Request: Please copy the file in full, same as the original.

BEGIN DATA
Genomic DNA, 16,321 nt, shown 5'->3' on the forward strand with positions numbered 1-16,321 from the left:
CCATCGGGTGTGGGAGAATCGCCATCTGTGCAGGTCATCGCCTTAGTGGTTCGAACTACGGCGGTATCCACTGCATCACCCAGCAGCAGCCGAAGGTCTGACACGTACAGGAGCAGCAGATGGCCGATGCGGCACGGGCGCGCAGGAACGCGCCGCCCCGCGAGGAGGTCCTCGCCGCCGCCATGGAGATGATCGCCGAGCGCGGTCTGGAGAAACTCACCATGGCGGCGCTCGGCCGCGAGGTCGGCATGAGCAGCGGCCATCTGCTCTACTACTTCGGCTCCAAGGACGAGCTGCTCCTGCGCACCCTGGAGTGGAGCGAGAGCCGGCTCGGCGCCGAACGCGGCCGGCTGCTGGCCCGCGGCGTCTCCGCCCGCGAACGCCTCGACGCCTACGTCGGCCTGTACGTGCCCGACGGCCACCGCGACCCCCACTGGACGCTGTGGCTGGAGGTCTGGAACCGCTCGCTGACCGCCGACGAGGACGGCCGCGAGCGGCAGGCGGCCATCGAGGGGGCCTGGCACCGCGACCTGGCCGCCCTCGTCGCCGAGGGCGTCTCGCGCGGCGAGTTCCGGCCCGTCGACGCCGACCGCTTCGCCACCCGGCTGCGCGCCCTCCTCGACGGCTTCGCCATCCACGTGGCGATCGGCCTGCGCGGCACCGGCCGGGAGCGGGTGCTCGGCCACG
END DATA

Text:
Genomic DNA, 16,321 nt, shown 5'->3' on the forward strand with positions numbered 1-16,321 from the left:
CCATCGGGTGTGGGAGAATCGCCATCTGTGCAGGTCATCGCCTTAGTGGTTCGAACTACGGCGGTATCCACTGCATCACCCAGCAGCAGCCGAAGGTCTGACACGTACAGGAGCAGCAGATGGCCGATGCGGCACGGGCGCGCAGGAACGCGCCGCCCCGCGAGGAGGTCCTCGCCGCCGCCATGGAGATGATCGCCGAGCGCGGTCTGGAGAAACTCACCATGGCGGCGCTCGGCCGCGAGGTCGGCATGAGCAGCGGCCATCTGCTCTACTACTTCGGCTCCAAGGACGAGCTGCTCCTGCGCACCCTGGAGTGGAGCGAGAGCCGGCTCGGCGCCGAACGCGGCCGGCTGCTGGCCCGCGGCGTCTCCGCCCGCGAACGCCTCGACGCCTACGTCGGCCTGTACGTGCCCGACGGCCACCGCGACCCCCACTGGACGCTGTGGCTGGAGGTCTGGAACCGCTCGCTGACCGCCGACGAGGACGGCCGCGAGCGGCAGGCGGCCATCGAGGGGGCCTGGCACCGCGACCTGGCCGCCCTCGTCGCCGAGGGCGTCTCGCGCGGCGAGTTCCGGCCCGTCGACGCCGACCGCTTCGCCACCCGGCTGCGCGCCCTCCTCGACGGCTTCGCCATCCACGTGGCGATCGGCCTGCGCGGCACCGGCCGGGAGCGGGTGCTCGGCCACG